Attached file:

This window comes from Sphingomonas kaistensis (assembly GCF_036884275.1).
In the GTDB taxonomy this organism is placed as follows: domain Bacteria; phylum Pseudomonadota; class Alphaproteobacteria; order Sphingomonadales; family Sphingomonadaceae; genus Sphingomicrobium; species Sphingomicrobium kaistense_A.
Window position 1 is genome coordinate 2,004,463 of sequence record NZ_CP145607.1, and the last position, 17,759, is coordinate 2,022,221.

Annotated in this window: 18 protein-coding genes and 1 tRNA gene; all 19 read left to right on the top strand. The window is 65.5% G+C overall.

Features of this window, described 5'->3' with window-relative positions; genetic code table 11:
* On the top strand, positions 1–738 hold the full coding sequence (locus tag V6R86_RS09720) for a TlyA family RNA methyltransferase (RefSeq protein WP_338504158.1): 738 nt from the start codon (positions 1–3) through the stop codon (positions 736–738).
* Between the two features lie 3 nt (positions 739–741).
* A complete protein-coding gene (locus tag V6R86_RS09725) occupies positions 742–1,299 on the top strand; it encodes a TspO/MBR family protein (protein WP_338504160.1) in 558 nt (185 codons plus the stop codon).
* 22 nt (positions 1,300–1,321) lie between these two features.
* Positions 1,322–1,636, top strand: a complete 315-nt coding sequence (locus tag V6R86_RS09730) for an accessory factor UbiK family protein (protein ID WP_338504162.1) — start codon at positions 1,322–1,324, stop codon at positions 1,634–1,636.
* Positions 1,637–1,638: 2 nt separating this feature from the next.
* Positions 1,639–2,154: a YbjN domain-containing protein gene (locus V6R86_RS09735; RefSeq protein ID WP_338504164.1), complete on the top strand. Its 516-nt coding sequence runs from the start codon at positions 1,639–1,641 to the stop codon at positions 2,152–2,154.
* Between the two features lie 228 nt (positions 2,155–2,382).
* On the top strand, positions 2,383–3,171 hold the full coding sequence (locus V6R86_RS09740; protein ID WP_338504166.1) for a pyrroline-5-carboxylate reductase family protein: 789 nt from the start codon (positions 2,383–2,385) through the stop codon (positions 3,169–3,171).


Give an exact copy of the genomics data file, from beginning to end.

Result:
This window comes from Sphingomonas kaistensis (assembly GCF_036884275.1).
In the GTDB taxonomy this organism is placed as follows: domain Bacteria; phylum Pseudomonadota; class Alphaproteobacteria; order Sphingomonadales; family Sphingomonadaceae; genus Sphingomicrobium; species Sphingomicrobium kaistense_A.
Window position 1 is genome coordinate 2,004,463 of sequence record NZ_CP145607.1, and the last position, 17,759, is coordinate 2,022,221.

Annotated in this window: 18 protein-coding genes and 1 tRNA gene; all 19 read left to right on the top strand. The window is 65.5% G+C overall.

Features of this window, described 5'->3' with window-relative positions; genetic code table 11:
* On the top strand, positions 1–738 hold the full coding sequence (locus tag V6R86_RS09720) for a TlyA family RNA methyltransferase (RefSeq protein WP_338504158.1): 738 nt from the start codon (positions 1–3) through the stop codon (positions 736–738).
* Between the two features lie 3 nt (positions 739–741).
* A complete protein-coding gene (locus tag V6R86_RS09725) occupies positions 742–1,299 on the top strand; it encodes a TspO/MBR family protein (protein WP_338504160.1) in 558 nt (185 codons plus the stop codon).
* 22 nt (positions 1,300–1,321) lie between these two features.
* Positions 1,322–1,636, top strand: a complete 315-nt coding sequence (locus tag V6R86_RS09730) for an accessory factor UbiK family protein (protein ID WP_338504162.1) — start codon at positions 1,322–1,324, stop codon at positions 1,634–1,636.
* Positions 1,637–1,638: 2 nt separating this feature from the next.
* Positions 1,639–2,154: a YbjN domain-containing protein gene (locus V6R86_RS09735; RefSeq protein ID WP_338504164.1), complete on the top strand. Its 516-nt coding sequence runs from the start codon at positions 1,639–1,641 to the stop codon at positions 2,152–2,154.
* Between the two features lie 228 nt (positions 2,155–2,382).
* On the top strand, positions 2,383–3,171 hold the full coding sequence (locus V6R86_RS09740; protein ID WP_338504166.1) for a pyrroline-5-carboxylate reductase family protein: 789 nt from the start codon (positions 2,383–2,385) through the stop codon (positions 3,169–3,171).